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He plainly gave his most tender care and deepest love to his family. He also received his most profound joy from the same. Bill Phillips' legacy will live on through his four sons because they were his foremost priority, and have the imprint of a man who led from the front with a true heart.
A minute before the opening kickoff of the 113th Big Game between Cal and Stanford on Nov. 20, Andrew Phillips veered from a scrum of teammates. Seeking out a secluded spot behind the bench, he took a knee. It had long been his pregame ritual to send up a quick prayer. As of this season, he finishes the prayer with a direct address to Bill: All right, Pop, let's do this! Then he points to the sky.
A week earlier Cal's ballyhooed defensive line had given top-ranked Oregon fits in a 15--13 near-upset. But the Bears simply had no answers to Harbaugh's power attack. Stanford scored on touchdown drives of 95, 86, 90 and 61 yards... . in the first half.
Sitting in Section P at Cal's Memorial Stadium, a blonde woman in Stanford colors was breathing more easily. "O.K.," said Lily Stevens Becker, her team up 31-nil, "it's getting to the point where I'm not incredibly nervous."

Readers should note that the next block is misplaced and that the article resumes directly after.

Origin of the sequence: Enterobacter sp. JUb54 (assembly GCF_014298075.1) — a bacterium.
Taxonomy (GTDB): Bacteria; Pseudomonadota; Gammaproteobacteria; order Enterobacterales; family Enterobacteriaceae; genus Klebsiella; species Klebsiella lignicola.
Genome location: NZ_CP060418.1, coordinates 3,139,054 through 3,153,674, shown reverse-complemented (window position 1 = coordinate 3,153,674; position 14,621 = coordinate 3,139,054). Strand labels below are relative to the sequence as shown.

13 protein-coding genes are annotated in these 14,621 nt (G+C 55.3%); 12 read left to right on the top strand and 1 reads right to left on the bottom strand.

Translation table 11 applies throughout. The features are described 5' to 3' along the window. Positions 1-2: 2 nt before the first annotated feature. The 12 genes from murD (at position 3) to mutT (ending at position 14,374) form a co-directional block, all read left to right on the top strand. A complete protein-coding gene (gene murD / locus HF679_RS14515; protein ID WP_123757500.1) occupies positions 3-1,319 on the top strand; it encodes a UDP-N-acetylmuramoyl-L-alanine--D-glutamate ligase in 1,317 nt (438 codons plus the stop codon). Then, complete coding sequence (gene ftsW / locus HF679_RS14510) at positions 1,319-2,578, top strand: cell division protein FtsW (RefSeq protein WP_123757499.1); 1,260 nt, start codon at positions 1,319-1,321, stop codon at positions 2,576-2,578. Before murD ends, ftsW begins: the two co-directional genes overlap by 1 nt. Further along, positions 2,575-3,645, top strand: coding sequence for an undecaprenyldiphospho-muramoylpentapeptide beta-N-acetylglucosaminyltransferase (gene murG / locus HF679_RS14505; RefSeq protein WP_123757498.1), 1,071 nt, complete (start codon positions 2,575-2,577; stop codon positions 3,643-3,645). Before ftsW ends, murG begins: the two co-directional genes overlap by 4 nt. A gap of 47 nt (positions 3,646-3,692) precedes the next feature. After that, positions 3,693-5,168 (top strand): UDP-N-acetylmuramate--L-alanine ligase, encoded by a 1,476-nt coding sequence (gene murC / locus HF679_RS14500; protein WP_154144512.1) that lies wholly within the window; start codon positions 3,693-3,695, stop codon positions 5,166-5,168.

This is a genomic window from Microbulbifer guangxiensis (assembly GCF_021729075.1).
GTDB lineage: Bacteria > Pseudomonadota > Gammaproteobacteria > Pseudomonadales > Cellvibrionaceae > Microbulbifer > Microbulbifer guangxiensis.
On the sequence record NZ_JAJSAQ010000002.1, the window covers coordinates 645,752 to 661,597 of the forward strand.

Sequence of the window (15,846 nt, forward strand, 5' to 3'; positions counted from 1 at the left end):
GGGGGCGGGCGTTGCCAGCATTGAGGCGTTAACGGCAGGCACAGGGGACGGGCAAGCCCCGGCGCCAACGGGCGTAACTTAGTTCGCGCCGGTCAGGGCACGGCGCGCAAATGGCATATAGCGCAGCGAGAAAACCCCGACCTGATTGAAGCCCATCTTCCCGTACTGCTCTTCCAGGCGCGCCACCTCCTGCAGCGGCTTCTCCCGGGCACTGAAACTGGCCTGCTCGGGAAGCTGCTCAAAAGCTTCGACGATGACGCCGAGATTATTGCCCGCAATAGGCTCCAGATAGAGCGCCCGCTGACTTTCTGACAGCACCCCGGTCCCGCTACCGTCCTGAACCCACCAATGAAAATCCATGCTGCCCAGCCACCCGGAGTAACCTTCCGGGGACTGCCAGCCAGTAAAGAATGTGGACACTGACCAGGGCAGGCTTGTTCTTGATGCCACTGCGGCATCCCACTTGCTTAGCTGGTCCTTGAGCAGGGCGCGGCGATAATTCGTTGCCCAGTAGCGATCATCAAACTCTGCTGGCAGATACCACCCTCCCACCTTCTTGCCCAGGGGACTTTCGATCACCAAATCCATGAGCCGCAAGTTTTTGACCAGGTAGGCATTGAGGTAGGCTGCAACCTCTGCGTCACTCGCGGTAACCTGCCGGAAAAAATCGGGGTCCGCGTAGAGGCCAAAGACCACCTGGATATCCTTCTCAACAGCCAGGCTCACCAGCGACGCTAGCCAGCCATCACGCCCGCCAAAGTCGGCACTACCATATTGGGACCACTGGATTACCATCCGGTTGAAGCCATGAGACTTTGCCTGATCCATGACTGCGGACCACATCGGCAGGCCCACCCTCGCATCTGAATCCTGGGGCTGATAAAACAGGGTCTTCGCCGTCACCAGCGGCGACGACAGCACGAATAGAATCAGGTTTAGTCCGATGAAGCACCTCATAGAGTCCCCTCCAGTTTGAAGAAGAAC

A daughter of Ted Stevens, she is a Stanford alumna and an old friend of the Phillips family. To support Andrew and celebrate the lives of their fathers, both of whom perished in the same crash, Lily, with her husband, Preston, made it to nearly all of Stanford's games this season—an especially deep commitment on the part of Preston, a Cal alum.
"Coming to these games, supporting Andrew, is healing for us," said Lily.
Preston is all for healing. But this is the Big Game, and he cannot bring himself to sit in the Stanford section. Lily understands. She's seated with a chipper 68-year-old named Bob White, Andrew's godfather, who can't get over the ass-whupping unfolding before him.
"They're just dominating the line of scrimmage," he effused. "Andrew in particular. Have you been watching him? I swear, the kid's getting better every week!"